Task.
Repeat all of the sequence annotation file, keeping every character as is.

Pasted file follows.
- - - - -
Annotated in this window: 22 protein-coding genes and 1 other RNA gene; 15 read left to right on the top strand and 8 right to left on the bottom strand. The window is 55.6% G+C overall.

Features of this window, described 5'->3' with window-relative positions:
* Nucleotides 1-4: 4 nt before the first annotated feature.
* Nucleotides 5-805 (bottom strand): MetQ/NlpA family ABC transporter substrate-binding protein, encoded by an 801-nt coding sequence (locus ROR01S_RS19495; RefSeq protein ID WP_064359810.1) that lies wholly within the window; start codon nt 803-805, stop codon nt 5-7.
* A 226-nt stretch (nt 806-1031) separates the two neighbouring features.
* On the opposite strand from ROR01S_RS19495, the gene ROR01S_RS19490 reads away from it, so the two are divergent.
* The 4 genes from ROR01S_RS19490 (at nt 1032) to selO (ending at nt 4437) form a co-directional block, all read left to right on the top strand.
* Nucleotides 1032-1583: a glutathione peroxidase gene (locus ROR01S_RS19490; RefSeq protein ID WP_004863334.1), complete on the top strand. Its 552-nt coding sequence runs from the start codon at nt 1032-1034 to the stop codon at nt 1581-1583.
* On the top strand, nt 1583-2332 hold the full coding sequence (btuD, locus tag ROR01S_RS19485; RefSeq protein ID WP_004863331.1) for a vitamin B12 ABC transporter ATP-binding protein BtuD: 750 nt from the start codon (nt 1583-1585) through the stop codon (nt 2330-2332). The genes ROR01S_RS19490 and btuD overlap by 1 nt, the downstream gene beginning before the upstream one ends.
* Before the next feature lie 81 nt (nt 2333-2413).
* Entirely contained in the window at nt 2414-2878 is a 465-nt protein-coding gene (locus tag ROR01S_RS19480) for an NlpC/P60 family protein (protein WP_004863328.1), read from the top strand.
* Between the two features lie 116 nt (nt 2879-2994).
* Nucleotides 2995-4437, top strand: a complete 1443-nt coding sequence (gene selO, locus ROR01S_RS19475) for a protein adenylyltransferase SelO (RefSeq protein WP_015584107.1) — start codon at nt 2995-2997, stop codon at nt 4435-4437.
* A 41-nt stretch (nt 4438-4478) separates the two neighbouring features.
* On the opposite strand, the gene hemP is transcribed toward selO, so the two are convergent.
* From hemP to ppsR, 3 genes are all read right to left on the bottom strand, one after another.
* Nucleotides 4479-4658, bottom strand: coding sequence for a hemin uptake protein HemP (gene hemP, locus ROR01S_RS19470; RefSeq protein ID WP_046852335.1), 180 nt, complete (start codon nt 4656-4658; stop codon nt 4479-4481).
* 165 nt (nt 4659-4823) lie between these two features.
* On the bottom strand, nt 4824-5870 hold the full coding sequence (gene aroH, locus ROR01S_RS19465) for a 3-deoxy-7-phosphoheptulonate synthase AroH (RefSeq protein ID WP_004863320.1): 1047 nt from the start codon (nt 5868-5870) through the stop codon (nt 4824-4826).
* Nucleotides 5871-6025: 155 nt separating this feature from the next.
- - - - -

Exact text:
Annotated in this window: 22 protein-coding genes and 1 other RNA gene; 15 read left to right on the top strand and 8 right to left on the bottom strand. The window is 55.6% G+C overall.

Features of this window, described 5'->3' with window-relative positions:
* Nucleotides 1-4: 4 nt before the first annotated feature.
* Nucleotides 5-805 (bottom strand): MetQ/NlpA family ABC transporter substrate-binding protein, encoded by an 801-nt coding sequence (locus ROR01S_RS19495; RefSeq protein ID WP_064359810.1) that lies wholly within the window; start codon nt 803-805, stop codon nt 5-7.
* A 226-nt stretch (nt 806-1031) separates the two neighbouring features.
* On the opposite strand from ROR01S_RS19495, the gene ROR01S_RS19490 reads away from it, so the two are divergent.
* The 4 genes from ROR01S_RS19490 (at nt 1032) to selO (ending at nt 4437) form a co-directional block, all read left to right on the top strand.
* Nucleotides 1032-1583: a glutathione peroxidase gene (locus ROR01S_RS19490; RefSeq protein ID WP_004863334.1), complete on the top strand. Its 552-nt coding sequence runs from the start codon at nt 1032-1034 to the stop codon at nt 1581-1583.
* On the top strand, nt 1583-2332 hold the full coding sequence (btuD, locus tag ROR01S_RS19485; RefSeq protein ID WP_004863331.1) for a vitamin B12 ABC transporter ATP-binding protein BtuD: 750 nt from the start codon (nt 1583-1585) through the stop codon (nt 2330-2332). The genes ROR01S_RS19490 and btuD overlap by 1 nt, the downstream gene beginning before the upstream one ends.
* Before the next feature lie 81 nt (nt 2333-2413).
* Entirely contained in the window at nt 2414-2878 is a 465-nt protein-coding gene (locus tag ROR01S_RS19480) for an NlpC/P60 family protein (protein WP_004863328.1), read from the top strand.
* Between the two features lie 116 nt (nt 2879-2994).
* Nucleotides 2995-4437, top strand: a complete 1443-nt coding sequence (gene selO, locus ROR01S_RS19475) for a protein adenylyltransferase SelO (RefSeq protein WP_015584107.1) — start codon at nt 2995-2997, stop codon at nt 4435-4437.
* A 41-nt stretch (nt 4438-4478) separates the two neighbouring features.
* On the opposite strand, the gene hemP is transcribed toward selO, so the two are convergent.
* From hemP to ppsR, 3 genes are all read right to left on the bottom strand, one after another.
* Nucleotides 4479-4658, bottom strand: coding sequence for a hemin uptake protein HemP (gene hemP, locus ROR01S_RS19470; RefSeq protein ID WP_046852335.1), 180 nt, complete (start codon nt 4656-4658; stop codon nt 4479-4481).
* 165 nt (nt 4659-4823) lie between these two features.
* On the bottom strand, nt 4824-5870 hold the full coding sequence (gene aroH, locus ROR01S_RS19465) for a 3-deoxy-7-phosphoheptulonate synthase AroH (RefSeq protein ID WP_004863320.1): 1047 nt from the start codon (nt 5868-5870) through the stop codon (nt 4824-4826).
* Nucleotides 5871-6025: 155 nt separating this feature from the next.